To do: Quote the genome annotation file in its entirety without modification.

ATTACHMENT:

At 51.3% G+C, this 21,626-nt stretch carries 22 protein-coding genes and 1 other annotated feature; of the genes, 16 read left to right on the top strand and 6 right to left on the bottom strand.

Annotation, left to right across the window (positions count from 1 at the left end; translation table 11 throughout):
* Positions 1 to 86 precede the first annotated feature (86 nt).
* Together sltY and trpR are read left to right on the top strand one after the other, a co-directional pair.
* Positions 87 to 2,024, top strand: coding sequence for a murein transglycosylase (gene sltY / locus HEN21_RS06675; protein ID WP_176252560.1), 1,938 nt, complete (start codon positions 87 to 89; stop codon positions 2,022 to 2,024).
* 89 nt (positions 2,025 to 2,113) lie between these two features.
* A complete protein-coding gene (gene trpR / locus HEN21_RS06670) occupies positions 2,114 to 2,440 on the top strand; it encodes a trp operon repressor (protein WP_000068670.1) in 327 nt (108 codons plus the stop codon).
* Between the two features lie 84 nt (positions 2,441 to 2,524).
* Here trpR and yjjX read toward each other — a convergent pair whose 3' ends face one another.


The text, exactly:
At 51.3% G+C, this 21,626-nt stretch carries 22 protein-coding genes and 1 other annotated feature; of the genes, 16 read left to right on the top strand and 6 right to left on the bottom strand.

Annotation, left to right across the window (positions count from 1 at the left end; translation table 11 throughout):
* Positions 1 to 86 precede the first annotated feature (86 nt).
* Together sltY and trpR are read left to right on the top strand one after the other, a co-directional pair.
* Positions 87 to 2,024, top strand: coding sequence for a murein transglycosylase (gene sltY / locus HEN21_RS06675; protein ID WP_176252560.1), 1,938 nt, complete (start codon positions 87 to 89; stop codon positions 2,022 to 2,024).
* 89 nt (positions 2,025 to 2,113) lie between these two features.
* A complete protein-coding gene (gene trpR / locus HEN21_RS06670) occupies positions 2,114 to 2,440 on the top strand; it encodes a trp operon repressor (protein WP_000068670.1) in 327 nt (108 codons plus the stop codon).
* Between the two features lie 84 nt (positions 2,441 to 2,524).
* Here trpR and yjjX read toward each other — a convergent pair whose 3' ends face one another.